WEST PALM BEACH, Fla. — Ten days from Monday, the Yankees were supposed to begin their 2020 season in Baltimore against the Orioles, a season Yankees fans are anticipating as much as any in recent history. Ten days ago, the biggest concern for Yankees’ general manager Brian Cashman was about Aaron Judge’s ribs, and whether the Yankees’ biggest and best player would be ready for Opening Day.
You know what has happened since in the world, and in the world of professional sports. Tennis canceled one of the year’s most important tournaments, in Indian Wells, Calif. That was the first real domino to fall in the U.S. sports world. Then Utah Jazz center Rudy Gobert tested positive for the coronavirus, and the NBA suspended its season, as did other professional sports leagues, the PGA Tour and college athletics.
Sports have disappeared from the national landscape and the national consciousness in a way they haven't since the Sept. 11 terrorist attacks in 2001. But after that tragedy, baseball returned shortly after as people used the national pastime as an avenue of escape, a chance to heal. This time is different. The national emergency created by the coronavirus pandemic will require sports to remain absent for a while. On Monday, MLB announced that Opening Day would be delayed at least eight weeks in accordance with CDC guidelines.
• Yanks' workouts may cease as situation evolves
These days, Cashman’s time is occupied with occasional conversations with the big league ballplayers who are still at the Yankees' complex in Tampa and delivering box lunches being delivered to self-quarantined Yankees Minor Leaguers after one of them tested positive for the coronavirus over the weekend. He's also having ongoing conversations with the Hillsborough County Department of Health, some of them involving extensive cleaning of the team’s Minor League complex.
It wasn’t so long ago that Cashman’s son, a talented high school shortstop, was still coming to Florida and to Spring Training, on spring break. Now he is back home in Connecticut with his older sister, whose college has suspended classes.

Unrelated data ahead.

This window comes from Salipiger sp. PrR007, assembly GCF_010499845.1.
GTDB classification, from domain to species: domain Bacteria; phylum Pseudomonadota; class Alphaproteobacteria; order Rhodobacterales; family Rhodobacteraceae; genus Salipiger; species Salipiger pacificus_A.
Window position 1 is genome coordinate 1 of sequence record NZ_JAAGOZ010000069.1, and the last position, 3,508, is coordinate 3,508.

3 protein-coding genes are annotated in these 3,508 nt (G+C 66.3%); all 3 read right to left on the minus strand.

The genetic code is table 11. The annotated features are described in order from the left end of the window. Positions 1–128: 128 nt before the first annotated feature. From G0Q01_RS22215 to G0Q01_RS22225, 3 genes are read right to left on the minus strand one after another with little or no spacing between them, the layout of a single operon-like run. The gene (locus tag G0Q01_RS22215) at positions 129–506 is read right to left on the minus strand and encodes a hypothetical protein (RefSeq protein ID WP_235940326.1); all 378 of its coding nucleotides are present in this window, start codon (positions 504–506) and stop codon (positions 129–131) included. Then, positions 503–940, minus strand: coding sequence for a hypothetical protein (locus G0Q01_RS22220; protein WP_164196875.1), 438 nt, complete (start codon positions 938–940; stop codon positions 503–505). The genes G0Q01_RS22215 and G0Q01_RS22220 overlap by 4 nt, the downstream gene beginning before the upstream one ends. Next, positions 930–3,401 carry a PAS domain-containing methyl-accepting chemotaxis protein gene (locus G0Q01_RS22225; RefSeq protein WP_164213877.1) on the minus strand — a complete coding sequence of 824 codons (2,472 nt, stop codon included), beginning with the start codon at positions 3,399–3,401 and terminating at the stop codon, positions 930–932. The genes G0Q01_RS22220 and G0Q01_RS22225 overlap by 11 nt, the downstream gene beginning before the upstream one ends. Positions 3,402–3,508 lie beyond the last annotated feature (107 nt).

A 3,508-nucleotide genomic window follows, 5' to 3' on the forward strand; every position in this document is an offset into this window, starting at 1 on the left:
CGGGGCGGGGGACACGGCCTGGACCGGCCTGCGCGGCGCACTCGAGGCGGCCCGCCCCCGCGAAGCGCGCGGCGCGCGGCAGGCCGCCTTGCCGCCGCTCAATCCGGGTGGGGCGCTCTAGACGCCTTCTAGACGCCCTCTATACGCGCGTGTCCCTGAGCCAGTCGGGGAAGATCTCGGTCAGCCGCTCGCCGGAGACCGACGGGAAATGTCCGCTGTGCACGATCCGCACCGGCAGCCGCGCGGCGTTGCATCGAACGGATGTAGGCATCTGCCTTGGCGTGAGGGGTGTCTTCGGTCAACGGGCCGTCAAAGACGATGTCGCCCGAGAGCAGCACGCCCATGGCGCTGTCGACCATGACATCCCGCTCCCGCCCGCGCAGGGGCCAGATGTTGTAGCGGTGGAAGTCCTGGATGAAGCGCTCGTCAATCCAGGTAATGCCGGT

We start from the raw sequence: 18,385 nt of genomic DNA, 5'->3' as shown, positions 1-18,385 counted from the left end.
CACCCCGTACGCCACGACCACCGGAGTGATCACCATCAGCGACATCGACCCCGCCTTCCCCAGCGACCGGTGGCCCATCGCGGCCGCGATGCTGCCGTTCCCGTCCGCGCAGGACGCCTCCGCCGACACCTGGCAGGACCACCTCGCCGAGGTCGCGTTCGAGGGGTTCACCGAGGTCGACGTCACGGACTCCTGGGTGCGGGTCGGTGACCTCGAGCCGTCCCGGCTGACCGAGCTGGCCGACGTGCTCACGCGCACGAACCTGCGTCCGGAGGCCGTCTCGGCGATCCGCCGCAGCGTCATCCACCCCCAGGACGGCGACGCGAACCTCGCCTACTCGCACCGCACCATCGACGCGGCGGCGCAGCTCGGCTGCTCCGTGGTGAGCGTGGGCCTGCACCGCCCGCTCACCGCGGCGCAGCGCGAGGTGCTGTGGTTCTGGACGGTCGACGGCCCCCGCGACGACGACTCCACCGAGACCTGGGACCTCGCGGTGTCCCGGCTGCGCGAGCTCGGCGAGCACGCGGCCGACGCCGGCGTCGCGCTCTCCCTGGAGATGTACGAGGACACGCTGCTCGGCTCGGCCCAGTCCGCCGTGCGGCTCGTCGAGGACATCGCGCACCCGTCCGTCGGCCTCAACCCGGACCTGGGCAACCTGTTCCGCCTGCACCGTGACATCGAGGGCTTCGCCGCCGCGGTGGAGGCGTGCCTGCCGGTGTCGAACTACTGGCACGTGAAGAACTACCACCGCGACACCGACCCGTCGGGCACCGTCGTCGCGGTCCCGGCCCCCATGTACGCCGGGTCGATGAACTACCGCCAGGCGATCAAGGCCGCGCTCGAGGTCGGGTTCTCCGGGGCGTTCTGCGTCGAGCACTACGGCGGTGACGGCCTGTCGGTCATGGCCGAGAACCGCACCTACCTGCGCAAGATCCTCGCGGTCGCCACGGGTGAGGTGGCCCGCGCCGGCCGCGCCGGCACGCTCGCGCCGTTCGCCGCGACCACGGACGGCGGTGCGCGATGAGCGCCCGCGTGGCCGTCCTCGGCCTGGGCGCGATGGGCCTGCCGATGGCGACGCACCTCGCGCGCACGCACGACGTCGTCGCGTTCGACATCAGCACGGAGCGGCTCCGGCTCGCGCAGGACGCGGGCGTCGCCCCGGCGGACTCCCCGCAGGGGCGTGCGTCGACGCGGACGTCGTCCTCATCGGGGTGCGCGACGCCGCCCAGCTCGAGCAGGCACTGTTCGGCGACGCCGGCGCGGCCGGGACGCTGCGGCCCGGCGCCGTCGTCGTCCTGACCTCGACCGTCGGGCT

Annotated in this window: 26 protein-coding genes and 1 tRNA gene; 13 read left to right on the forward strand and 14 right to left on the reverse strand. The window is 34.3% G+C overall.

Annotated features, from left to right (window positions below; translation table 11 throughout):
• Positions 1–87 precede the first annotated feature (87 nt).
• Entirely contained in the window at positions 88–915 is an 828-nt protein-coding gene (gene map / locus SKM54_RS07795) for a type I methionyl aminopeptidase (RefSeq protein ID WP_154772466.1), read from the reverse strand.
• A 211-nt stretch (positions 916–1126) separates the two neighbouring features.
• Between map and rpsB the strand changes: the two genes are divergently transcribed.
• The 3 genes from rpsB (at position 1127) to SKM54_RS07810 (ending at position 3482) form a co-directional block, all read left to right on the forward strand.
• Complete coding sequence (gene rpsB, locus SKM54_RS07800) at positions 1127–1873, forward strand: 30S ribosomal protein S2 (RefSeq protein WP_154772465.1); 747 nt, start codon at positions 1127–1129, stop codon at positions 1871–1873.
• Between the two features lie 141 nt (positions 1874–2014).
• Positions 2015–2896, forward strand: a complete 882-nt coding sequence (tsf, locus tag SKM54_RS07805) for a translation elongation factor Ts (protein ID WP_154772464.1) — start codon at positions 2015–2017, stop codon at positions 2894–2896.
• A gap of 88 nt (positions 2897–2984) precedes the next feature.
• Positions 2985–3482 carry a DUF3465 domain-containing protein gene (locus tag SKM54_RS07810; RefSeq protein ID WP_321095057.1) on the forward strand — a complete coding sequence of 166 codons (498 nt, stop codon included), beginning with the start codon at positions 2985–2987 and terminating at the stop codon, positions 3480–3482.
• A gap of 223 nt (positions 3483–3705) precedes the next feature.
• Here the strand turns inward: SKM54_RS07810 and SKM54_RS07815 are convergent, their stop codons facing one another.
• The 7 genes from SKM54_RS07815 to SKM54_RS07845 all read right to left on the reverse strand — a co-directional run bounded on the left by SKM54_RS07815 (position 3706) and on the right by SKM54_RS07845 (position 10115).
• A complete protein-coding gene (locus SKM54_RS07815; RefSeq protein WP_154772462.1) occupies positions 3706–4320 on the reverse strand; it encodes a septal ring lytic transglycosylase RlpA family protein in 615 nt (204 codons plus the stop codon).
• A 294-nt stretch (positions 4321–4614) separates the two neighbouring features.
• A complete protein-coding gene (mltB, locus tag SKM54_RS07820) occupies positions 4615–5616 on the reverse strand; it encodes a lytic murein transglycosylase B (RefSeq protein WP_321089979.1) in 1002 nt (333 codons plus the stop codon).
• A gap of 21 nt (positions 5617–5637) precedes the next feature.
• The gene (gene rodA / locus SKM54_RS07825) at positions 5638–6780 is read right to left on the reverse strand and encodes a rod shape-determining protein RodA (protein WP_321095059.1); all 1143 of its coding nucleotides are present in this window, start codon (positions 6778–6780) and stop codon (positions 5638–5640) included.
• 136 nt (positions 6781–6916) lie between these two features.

“It’s not just baseball,” Cashman said by phone on Monday morning. “What we’re all watching is the slow rollback of everything in the world as we used to know it.”
There have been times when we lost baseball, in-season, because of labor disputes. In 1994, the season was called off, and the World Series along with it, in the middle of August. But even during World War II, the games went on. Not now. The business of baseball, at the time when Spring Training was supposed to be coming to a close, has become vastly different than when Spring Training began.
“It is a little different,” Cashman said from his office in Tampa. “But then so is everything right now.”
We got to talking about all the precautions being taken because of the positive test in Yankees camp and Cashman said, “Trust me on something: Deep clean wasn’t in my vocabulary a few weeks ago.”
He continued: “The operative word, for everybody right now, is isolation.”
Opening Day has been pushed back indefinitely. No one is sure how long the players will need to be ready for a regular-season schedule once teams resume organized workouts. All the healthy players, especially pitchers, were rounding into the kind of baseball shape they needed to start the season. Now they don’t just worry about their own general health, they worry about the health of their families and their friends, and everyone with whom they come into contact.
There were only baseball concerns for Cashman not so very long ago, for him and everybody else who has a job like his in baseball. He had lost James Paxton to back surgery and Luis Severino to Tommy John surgery. Giancarlo Stanton was doubtful for Opening Day because of a right calf injury, Judge with a fracture to his first right rib.
Then everything changed, in this extraordinary spring of 2020.
“It’s like the universe is in a holding pattern,” Cashman said.